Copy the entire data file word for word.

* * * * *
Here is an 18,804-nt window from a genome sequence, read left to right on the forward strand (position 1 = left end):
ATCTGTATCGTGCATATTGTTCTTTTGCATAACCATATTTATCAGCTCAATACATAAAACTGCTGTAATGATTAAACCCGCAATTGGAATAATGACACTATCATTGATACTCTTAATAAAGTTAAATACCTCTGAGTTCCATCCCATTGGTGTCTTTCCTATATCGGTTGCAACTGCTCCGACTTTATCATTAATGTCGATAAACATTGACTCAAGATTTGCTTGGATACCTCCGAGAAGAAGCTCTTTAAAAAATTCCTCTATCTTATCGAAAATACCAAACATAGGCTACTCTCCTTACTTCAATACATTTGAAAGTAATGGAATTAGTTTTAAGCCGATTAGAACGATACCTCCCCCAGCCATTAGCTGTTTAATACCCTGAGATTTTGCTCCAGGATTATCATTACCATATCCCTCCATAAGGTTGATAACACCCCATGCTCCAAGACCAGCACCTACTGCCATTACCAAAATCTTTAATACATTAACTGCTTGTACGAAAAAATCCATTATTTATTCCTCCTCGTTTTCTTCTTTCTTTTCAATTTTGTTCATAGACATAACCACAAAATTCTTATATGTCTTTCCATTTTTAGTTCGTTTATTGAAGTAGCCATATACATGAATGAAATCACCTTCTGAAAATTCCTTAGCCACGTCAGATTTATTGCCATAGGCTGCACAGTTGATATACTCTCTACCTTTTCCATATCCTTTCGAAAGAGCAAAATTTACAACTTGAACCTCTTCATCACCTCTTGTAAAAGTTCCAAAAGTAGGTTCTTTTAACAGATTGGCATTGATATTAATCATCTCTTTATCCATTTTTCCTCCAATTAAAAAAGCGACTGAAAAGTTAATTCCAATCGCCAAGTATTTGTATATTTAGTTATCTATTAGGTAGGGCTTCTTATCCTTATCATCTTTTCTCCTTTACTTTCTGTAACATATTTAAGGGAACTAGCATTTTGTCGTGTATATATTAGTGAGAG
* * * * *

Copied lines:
Here is an 18,804-nt window from a genome sequence, read left to right on the forward strand (position 1 = left end):
ATCTGTATCGTGCATATTGTTCTTTTGCATAACCATATTTATCAGCTCAATACATAAAACTGCTGTAATGATTAAACCCGCAATTGGAATAATGACACTATCATTGATACTCTTAATAAAGTTAAATACCTCTGAGTTCCATCCCATTGGTGTCTTTCCTATATCGGTTGCAACTGCTCCGACTTTATCATTAATGTCGATAAACATTGACTCAAGATTTGCTTGGATACCTCCGAGAAGAAGCTCTTTAAAAAATTCCTCTATCTTATCGAAAATACCAAACATAGGCTACTCTCCTTACTTCAATACATTTGAAAGTAATGGAATTAGTTTTAAGCCGATTAGAACGATACCTCCCCCAGCCATTAGCTGTTTAATACCCTGAGATTTTGCTCCAGGATTATCATTACCATATCCCTCCATAAGGTTGATAACACCCCATGCTCCAAGACCAGCACCTACTGCCATTACCAAAATCTTTAATACATTAACTGCTTGTACGAAAAAATCCATTATTTATTCCTCCTCGTTTTCTTCTTTCTTTTCAATTTTGTTCATAGACATAACCACAAAATTCTTATATGTCTTTCCATTTTTAGTTCGTTTATTGAAGTAGCCATATACATGAATGAAATCACCTTCTGAAAATTCCTTAGCCACGTCAGATTTATTGCCATAGGCTGCACAGTTGATATACTCTCTACCTTTTCCATATCCTTTCGAAAGAGCAAAATTTACAACTTGAACCTCTTCATCACCTCTTGTAAAAGTTCCAAAAGTAGGTTCTTTTAACAGATTGGCATTGATATTAATCATCTCTTTATCCATTTTTCCTCCAATTAAAAAAGCGACTGAAAAGTTAATTCCAATCGCCAAGTATTTGTATATTTAGTTATCTATTAGGTAGGGCTTCTTATCCTTATCATCTTTTCTCCTTTACTTTCTGTAACATATTTAAGGGAACTAGCATTTTGTCGTGTATATATTAGTGAGAG